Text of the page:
Date of Award

Fall 12-11-2015

Degree Type

Masters Thesis

Degree Name

Master of Science (MS)

Department

Marine Science

Committee Chair

Dr. Scott P. Milroy

Committee Chair Department

Marine Science

Committee Member 2

Dr. Donald G. Redalje

Committee Member 2 Department

Marine Science

Committee Member 3

Dr. Stephan D. Howden

Committee Member 3 Department

Marine Science

Abstract

Hypoxia events occur when dissolved oxygen concentrations fall below the minimum threshold (dissolved oxygen concentrations < 2 mg O2 L-1) necessary to avoid respiratory distress among aquatic organisms. In the Mississippi Sound and Bight, hypoxia is most prevalent from late-spring through late summer. Since hypoxia events can have dramatic effects on coastal fisheries, the spatial and temporal magnitude of hypoxia presents a clear threat to the productive fisheries in the northern Gulf of Mexico. Long-term hydrographic data were collected from eight sampling stations on a monthly basis from January 2009 to December 2011 along a cross-shelf transect from the mouth of Bay of St. Louis to the 20-meter isobath in the Mississippi Bight. These data were then used to develop statistical models to predict the geographic extent and intensity of hypoxia, informed by variables generally indicative of three main drivers of hypoxia: 1) water column stability/stratification; 2) eutrophication; and 3) water quality/clarity. Results from comparative analyses of river discharge, nutrient loading, and climatology data indicated statistically significant differences (p < 0.05) from year-to-year within self-similar months (e.g. June 2009 ≠ June 2010 ≠ June 2011); therefore there was insufficient evidence to justify pooling monthly data across multiple years in pursuit of a “typical” monthly condition. Month-to-month regression equations were derived from multiple regression analyses of dissolved oxygen resulting in (Adjusted) R2 values ranging from 0.718–0.979. Despite statistical differences between self-similar months, multi-year datasets were combined to develop “cumulative” monthly regressions which yielded (Adjusted) R2 values ranging from 0.531–0.900. These regression products can be used as statistical models to explore the impact of a particular variable on the development of hypoxia.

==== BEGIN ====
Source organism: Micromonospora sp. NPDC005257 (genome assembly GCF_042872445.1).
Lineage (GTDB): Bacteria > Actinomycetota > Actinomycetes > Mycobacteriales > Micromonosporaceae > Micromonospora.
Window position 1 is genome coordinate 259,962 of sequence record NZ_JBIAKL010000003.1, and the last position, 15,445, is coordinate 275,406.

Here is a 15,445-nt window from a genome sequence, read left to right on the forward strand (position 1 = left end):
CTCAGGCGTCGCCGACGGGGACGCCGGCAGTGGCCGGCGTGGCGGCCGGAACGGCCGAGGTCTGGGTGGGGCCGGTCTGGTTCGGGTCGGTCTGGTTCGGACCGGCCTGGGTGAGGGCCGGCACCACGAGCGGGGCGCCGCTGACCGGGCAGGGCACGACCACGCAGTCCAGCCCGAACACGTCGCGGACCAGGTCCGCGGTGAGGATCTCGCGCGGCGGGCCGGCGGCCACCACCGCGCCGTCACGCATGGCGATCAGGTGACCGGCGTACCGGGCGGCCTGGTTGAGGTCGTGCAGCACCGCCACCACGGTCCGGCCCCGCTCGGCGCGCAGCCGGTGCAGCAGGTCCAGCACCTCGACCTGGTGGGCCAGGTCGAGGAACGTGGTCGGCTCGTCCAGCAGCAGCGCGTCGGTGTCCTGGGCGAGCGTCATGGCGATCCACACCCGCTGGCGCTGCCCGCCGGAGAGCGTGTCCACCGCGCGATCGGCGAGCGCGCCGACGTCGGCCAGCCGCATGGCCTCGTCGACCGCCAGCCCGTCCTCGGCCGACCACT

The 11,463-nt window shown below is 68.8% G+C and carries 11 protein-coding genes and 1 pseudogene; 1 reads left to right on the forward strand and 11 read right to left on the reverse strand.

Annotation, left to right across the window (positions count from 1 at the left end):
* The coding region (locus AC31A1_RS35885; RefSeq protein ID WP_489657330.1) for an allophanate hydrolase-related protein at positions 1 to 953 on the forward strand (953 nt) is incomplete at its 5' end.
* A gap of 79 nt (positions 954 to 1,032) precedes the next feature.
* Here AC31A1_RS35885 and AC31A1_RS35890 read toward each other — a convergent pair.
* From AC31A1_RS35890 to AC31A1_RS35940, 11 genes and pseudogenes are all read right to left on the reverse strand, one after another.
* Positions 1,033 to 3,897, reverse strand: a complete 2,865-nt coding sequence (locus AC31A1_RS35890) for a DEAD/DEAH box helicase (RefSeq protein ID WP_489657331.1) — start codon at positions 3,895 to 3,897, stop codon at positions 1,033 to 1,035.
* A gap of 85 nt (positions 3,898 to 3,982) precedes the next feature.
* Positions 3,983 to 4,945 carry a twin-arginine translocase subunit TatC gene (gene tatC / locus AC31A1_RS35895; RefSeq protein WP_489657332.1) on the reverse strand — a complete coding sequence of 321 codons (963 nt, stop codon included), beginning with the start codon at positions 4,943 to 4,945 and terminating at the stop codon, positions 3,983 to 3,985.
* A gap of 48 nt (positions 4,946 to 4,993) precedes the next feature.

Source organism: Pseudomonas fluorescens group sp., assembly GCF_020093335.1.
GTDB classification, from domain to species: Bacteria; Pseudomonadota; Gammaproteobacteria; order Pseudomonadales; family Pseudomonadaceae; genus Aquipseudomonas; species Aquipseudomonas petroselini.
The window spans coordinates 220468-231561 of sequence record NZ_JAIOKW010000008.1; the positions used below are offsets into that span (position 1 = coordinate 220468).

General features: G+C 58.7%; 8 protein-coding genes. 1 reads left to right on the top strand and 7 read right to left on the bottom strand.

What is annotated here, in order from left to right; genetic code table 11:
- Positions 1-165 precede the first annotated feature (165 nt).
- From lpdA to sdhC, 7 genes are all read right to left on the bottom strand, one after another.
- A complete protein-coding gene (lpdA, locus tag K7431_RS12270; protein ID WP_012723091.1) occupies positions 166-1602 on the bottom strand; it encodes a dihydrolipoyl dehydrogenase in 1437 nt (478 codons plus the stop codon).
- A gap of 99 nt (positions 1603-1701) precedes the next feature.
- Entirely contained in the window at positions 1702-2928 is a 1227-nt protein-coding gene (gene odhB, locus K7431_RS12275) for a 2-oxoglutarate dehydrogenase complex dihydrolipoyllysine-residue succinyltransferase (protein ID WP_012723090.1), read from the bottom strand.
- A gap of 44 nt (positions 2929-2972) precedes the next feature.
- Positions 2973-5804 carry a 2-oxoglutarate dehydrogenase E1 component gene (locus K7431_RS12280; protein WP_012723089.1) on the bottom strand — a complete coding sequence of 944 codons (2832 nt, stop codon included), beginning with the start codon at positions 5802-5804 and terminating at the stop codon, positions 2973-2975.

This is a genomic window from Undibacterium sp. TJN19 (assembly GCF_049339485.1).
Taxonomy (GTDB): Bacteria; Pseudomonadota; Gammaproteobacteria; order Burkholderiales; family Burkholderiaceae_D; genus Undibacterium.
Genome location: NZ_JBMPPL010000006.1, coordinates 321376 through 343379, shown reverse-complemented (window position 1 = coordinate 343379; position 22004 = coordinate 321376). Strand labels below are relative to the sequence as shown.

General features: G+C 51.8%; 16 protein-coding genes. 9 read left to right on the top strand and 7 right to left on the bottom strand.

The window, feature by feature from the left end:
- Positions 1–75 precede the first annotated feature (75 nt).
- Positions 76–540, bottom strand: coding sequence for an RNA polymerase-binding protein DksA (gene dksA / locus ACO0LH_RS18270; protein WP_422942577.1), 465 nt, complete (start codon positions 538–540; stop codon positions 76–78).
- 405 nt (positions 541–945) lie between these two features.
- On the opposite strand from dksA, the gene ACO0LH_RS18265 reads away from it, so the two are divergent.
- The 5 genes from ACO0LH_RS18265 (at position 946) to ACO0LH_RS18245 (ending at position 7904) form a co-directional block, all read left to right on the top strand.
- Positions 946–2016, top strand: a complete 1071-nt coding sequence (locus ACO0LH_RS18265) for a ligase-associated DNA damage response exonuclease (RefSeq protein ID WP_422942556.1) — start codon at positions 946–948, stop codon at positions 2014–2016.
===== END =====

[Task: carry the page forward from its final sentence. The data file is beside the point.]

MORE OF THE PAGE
ORCID ID

0000-0002-4830-114X

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